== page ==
GREENSBORO — Sunday, Sept. 15, marked the one-year anniversary of Anton Black’s death. Black, an African-American teenager from Greensboro, was 19 when he died in police custody.

Around 50 people including family members, friends, concerned citizens and activists gathered near the bridge on E. Sunset Avenue in Greensboro on Sunday evening for a vigil.

“It’s a very hard day as you can imagine, a lot of you knew Anton personally, you know the special man he was and how greatly missed he is,” said LaToya Holley, sister of Anton Black. “We’re going to continue to fight to receive justice for him, no matter what struggles continue to come...”

On Sept. 15, 2018, Greensboro police officer Thomas Webster IV responded to a 911 call reporting a young boy possibly being abducted by an older teen, later identified as Black, in Greensboro.

After a brief foot pursuit that ended in front of Black’s family’s home on Greensboro Road, Webster used his baton to break the window of a car parked outside the home, which Black had jumped into. Webster then tried to use his Taser on Black, still in the car. Black left the car, and Webster, along with two off-duty officers from Ridgely and Centreville and a passing civilian, restrained Black on a handicap ramp leading into the home.

Black, an aspiring model and soon-to-be-father, became unresponsive after the struggle to restrain him. Officers and, later, emergency medical services personnel administered life-saving services, but he was pronounced dead at the University of Maryland Shore Medical Center at Easton.

In January, the Office of the Chief Medical Examiner said Black’s autopsy revealed his death was accidental, a sudden cardiac arrest caused by a congenital heart defect. The autopsy noted the stress of the struggle with police likely contributed.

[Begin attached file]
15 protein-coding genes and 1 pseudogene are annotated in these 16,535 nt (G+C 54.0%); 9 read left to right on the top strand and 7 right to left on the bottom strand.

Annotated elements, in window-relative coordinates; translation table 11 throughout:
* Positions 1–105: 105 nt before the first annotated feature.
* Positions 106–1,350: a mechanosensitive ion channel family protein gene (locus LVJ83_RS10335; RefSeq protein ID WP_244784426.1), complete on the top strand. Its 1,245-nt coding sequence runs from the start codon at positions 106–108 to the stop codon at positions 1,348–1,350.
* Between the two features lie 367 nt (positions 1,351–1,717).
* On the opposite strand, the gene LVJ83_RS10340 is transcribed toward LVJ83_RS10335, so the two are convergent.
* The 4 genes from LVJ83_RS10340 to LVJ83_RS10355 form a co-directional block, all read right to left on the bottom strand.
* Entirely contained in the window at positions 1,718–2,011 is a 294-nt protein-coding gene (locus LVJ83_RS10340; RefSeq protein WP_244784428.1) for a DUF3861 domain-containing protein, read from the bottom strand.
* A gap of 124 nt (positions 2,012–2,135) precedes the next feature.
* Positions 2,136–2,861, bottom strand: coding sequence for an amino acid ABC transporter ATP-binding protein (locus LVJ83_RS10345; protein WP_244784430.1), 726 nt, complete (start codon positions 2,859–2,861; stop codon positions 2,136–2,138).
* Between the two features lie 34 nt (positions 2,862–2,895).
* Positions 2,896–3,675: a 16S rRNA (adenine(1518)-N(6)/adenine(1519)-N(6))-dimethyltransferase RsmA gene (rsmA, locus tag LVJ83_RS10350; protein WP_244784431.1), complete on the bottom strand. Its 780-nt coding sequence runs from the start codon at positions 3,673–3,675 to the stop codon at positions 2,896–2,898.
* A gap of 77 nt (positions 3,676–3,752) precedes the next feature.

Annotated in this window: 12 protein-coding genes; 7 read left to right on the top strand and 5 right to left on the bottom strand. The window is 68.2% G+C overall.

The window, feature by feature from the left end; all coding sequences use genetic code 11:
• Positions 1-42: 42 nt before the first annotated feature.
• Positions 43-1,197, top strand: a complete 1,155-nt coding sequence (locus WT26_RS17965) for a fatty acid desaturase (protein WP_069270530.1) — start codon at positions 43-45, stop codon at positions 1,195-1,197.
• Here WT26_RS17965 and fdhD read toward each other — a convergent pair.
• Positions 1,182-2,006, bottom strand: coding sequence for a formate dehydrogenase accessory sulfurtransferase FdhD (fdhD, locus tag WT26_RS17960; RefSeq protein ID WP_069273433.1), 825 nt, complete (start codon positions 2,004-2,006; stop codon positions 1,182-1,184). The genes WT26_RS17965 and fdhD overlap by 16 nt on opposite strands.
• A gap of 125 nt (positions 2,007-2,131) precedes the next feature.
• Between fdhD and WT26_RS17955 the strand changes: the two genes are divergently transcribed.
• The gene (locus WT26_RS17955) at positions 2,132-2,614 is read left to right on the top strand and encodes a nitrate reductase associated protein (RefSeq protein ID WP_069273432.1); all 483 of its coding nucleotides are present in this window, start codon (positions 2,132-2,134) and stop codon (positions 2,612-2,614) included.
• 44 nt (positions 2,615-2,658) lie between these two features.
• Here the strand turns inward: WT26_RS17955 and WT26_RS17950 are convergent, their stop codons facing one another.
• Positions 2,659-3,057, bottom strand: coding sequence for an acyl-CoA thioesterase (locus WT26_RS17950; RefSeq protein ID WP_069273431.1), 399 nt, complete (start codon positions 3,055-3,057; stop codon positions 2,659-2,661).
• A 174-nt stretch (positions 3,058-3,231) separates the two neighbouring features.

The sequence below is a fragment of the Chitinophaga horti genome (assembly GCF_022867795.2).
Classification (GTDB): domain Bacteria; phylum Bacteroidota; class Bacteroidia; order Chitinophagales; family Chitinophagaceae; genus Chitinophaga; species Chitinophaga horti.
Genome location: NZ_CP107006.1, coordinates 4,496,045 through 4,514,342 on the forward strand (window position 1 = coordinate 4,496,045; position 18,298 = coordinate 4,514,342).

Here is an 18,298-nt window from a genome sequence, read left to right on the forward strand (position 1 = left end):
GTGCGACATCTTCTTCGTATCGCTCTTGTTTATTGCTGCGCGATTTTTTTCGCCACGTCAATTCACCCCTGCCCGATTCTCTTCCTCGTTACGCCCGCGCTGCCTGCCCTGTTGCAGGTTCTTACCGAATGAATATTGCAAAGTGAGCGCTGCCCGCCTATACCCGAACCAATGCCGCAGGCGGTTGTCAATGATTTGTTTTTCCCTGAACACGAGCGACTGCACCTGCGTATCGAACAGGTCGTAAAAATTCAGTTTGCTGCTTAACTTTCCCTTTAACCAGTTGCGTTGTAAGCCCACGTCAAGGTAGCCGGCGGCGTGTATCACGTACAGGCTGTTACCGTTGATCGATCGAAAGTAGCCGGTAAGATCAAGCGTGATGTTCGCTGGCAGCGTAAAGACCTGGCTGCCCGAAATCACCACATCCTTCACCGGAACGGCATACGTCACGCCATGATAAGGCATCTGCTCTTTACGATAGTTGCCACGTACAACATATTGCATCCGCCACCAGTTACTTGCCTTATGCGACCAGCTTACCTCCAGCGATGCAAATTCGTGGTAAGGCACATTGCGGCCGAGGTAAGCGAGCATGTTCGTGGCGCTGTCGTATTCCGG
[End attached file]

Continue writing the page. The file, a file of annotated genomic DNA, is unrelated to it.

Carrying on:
Caroline County State’s Attorney Joseph Riley said based on that evidence, he would not seek an indictment against any of the involved officers.

Holley said God does not make mistakes, which helps her and family endure the pain.

“If you do see any injustices ... speak out,” she said. “We don’t want this to happen to anyone else, this is horrible, this is one of the most unimaginable things that could happen to a family; to have someone just stolen from you for no reason.

“We as a community need to come together and we need to act as one for all of us because we all matter, every one of us,” she said. “It doesn’t matter if you see an injustice, pull out your cell phone, stop, take the video, you may just be saving someone’s life or preventing something from going further than it needed to.”

Dana Bowser prayed God turn pain into purpose and give the crowd what they need to move forward in the healing process.

The Maryland’s Police Training and Standards Commission decertified Webster in July and he is no longer with the Greensboro Police Department.

Renata Seergae, of the Maryland Department of Public Safety and Correctional Services, which includes the commission, said in an email the commission had decertified Webster effective Friday, July 26.